For me, the final consideration is this: I write what I would like to see on stage, plays that speak to issues that concern me. Then, when they’re done, I think about anything I can do to make them more salable without damaging their integrity. I suppose I have one advantage over some people in that I tend to write kitchen-sink stuff for smaller casts (except the historical dramas). But since I’m not anywhere near getting my stuff staged at a professional level, this is all moot.

Separate to this discussion last night, but I think linked to it, was the contractual problems that can emerge over subsidiary rights. Several writers said they walked away from deals that did not seem fair to them financially. They wanted to be able to face themselves in the mirror in the morning. Deciding how much economic issues will shape your work before or while writing it might be a similar kind of character/ethical issue. Only each writer can know how far he or she will go to compromise their vision to have a better chance of getting something staged. And the same question can arise even after someone has gotten all gushy over your work and wants to stage it: “but maybe you can just change this. And this. And…”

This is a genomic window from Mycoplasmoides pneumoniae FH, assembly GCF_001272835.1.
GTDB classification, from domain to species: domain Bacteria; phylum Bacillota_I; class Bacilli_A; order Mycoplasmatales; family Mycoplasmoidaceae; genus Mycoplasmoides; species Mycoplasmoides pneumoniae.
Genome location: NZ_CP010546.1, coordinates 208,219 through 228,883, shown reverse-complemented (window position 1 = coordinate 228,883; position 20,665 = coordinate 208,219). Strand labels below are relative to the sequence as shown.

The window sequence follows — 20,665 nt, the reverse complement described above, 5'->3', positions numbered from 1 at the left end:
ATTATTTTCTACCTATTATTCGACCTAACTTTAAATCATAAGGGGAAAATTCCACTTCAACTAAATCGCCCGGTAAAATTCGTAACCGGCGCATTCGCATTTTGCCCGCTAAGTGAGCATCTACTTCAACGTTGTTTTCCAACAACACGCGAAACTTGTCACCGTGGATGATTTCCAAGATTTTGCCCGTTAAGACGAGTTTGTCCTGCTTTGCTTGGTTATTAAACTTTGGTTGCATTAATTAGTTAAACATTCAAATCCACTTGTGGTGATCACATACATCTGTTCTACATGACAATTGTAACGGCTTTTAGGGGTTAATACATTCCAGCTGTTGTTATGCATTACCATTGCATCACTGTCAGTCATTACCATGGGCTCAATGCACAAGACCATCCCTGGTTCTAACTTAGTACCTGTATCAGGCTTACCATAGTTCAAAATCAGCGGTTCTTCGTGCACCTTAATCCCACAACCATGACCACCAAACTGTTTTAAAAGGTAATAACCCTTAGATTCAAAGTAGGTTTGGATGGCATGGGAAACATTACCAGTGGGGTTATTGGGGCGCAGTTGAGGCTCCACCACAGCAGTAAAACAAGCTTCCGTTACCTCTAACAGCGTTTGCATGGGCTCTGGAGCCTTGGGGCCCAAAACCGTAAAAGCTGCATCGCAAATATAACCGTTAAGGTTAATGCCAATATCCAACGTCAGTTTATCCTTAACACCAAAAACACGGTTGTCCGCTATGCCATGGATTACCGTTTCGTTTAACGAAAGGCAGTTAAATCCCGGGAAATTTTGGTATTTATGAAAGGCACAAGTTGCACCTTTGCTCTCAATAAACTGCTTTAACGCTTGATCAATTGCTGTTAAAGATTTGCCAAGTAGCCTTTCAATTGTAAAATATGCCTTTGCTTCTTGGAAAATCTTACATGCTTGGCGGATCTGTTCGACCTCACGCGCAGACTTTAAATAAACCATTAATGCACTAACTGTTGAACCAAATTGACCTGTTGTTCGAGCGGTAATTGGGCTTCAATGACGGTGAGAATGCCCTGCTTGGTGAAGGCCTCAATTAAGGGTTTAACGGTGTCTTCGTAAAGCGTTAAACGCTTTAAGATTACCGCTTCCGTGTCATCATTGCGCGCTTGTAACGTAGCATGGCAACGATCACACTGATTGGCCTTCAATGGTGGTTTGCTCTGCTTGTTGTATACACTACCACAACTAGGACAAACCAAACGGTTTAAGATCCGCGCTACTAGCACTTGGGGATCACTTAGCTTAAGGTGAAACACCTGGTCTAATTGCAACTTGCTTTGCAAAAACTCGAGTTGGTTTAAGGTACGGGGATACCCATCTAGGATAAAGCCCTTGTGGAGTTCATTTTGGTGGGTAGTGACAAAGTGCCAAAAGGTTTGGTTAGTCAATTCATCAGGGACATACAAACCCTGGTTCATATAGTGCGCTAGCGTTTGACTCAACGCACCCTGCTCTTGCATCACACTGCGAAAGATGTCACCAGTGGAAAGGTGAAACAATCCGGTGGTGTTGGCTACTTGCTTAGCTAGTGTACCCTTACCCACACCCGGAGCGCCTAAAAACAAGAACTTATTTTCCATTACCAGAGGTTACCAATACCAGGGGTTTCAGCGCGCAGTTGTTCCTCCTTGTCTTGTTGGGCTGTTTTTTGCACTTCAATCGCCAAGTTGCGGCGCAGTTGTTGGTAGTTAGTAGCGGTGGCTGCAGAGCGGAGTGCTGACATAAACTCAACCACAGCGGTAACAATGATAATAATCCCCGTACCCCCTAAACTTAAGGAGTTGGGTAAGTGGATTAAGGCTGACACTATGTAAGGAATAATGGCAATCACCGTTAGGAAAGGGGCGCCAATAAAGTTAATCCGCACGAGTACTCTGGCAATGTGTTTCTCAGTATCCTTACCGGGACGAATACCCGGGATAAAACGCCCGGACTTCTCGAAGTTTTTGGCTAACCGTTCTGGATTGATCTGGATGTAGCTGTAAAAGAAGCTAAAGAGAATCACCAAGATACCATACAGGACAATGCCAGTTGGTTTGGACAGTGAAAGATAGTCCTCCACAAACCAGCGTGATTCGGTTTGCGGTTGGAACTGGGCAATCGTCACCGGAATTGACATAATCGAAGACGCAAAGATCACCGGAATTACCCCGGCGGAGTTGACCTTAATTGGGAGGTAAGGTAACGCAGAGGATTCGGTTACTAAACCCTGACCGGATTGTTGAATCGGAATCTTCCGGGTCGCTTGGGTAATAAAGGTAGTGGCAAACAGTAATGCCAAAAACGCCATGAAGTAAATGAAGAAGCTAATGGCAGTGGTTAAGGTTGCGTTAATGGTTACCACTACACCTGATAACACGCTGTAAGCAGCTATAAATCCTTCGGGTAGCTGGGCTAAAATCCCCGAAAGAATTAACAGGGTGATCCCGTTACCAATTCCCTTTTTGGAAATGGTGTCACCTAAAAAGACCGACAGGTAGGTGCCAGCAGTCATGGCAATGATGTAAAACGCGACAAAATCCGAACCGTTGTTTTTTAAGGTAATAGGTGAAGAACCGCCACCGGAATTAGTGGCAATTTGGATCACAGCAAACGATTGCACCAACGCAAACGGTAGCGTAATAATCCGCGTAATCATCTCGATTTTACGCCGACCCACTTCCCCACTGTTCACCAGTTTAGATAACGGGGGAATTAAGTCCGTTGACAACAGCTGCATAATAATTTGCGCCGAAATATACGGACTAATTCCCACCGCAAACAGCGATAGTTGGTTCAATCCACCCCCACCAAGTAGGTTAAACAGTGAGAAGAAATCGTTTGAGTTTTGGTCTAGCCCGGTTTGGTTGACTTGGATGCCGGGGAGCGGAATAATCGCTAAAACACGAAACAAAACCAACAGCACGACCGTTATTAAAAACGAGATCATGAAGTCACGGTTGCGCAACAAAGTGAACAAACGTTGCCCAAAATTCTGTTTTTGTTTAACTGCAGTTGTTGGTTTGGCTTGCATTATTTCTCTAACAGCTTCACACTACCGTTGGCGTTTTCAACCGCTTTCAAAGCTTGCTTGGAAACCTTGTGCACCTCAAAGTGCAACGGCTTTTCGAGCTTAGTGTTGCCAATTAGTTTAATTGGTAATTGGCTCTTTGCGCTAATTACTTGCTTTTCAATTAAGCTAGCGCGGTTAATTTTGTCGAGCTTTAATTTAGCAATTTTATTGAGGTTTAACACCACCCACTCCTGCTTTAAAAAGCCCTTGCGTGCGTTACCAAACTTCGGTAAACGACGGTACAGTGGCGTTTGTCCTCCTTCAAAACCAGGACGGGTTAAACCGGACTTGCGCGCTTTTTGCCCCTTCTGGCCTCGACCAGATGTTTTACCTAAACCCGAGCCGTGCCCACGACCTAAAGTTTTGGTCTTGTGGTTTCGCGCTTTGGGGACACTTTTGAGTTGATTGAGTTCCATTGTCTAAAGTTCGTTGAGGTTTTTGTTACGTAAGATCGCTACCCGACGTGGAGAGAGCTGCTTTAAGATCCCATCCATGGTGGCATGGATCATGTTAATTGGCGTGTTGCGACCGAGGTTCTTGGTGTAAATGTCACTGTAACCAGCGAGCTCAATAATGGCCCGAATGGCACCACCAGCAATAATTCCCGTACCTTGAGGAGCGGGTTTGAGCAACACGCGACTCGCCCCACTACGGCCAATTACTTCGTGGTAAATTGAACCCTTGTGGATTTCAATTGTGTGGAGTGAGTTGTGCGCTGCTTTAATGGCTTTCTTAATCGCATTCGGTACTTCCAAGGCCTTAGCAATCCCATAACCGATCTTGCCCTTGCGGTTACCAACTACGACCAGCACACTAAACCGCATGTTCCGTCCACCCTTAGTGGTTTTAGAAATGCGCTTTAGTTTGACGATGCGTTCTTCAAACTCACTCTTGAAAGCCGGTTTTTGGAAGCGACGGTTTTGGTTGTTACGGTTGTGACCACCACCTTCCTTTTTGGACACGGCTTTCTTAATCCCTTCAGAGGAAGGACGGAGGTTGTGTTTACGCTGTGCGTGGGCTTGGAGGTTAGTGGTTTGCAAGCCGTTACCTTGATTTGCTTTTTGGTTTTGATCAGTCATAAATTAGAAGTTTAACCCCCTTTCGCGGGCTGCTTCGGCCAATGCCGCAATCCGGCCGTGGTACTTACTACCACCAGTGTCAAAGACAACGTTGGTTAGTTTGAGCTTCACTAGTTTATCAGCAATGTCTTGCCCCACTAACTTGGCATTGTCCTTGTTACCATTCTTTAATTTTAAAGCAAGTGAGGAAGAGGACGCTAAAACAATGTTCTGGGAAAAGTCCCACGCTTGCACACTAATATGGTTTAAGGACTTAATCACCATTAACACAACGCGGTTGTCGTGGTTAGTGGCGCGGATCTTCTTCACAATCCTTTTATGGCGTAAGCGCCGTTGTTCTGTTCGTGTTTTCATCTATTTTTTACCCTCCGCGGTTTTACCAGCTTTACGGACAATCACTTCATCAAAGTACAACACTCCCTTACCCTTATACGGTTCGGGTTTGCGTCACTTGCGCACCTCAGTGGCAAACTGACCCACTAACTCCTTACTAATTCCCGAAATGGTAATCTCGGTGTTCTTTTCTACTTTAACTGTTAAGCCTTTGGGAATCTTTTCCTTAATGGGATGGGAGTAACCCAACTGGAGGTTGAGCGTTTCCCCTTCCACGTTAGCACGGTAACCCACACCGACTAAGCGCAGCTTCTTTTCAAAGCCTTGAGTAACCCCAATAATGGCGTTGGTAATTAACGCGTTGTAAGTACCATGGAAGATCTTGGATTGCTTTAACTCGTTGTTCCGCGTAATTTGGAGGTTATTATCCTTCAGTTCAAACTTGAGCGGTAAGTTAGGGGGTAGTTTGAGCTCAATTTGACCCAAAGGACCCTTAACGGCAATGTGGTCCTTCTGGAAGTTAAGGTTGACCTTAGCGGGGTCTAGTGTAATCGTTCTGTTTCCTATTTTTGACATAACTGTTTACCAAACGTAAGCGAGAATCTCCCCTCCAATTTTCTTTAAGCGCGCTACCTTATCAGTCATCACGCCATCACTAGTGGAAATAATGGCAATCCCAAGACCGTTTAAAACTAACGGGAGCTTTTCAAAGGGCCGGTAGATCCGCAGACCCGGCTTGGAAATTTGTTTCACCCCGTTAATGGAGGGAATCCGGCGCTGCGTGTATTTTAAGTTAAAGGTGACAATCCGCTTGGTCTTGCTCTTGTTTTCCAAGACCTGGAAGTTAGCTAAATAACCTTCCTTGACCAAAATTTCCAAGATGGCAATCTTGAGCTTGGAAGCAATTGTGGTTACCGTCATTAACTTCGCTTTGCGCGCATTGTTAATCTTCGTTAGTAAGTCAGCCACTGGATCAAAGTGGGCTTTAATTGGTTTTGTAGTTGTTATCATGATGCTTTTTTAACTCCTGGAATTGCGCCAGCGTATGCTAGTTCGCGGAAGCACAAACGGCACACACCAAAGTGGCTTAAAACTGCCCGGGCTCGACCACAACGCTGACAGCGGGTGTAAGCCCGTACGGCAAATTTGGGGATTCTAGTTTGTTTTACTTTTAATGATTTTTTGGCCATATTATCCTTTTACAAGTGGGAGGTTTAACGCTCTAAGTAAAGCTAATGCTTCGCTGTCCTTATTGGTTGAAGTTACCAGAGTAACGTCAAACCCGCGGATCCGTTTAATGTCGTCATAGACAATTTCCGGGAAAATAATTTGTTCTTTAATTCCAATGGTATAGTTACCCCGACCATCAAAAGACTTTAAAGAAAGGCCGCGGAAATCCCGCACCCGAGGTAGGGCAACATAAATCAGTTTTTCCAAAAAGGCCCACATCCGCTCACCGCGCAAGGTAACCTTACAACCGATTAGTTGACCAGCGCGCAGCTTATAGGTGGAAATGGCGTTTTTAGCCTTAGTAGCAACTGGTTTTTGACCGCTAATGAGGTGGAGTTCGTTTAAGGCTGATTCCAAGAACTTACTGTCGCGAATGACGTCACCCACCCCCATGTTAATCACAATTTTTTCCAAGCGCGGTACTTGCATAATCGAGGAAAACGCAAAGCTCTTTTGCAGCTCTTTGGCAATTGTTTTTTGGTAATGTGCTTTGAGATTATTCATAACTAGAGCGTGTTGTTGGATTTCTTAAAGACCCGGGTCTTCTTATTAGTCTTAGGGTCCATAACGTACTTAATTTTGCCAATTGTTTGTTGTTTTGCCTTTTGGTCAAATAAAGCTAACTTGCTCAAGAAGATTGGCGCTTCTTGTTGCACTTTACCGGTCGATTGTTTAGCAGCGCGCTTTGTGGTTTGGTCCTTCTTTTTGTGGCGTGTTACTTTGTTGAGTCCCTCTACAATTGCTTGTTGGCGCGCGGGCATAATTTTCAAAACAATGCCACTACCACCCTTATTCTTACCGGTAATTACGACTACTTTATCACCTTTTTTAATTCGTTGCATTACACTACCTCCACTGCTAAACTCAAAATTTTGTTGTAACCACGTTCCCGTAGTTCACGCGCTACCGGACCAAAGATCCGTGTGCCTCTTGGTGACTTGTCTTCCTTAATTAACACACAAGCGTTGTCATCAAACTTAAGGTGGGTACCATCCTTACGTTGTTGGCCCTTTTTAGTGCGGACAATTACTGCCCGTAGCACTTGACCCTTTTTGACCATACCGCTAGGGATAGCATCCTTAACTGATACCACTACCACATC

For me, this is all easy. I’m a writing whore, as I prove every day when I sit down to work. I write what you want if you give me enough money. And sometimes when it isn’t enough. As far as theatre: You only take plays with three characters and the set is just a rug on a bare stage? Have I got a play for you!


~ by mburgan on December 10, 2008.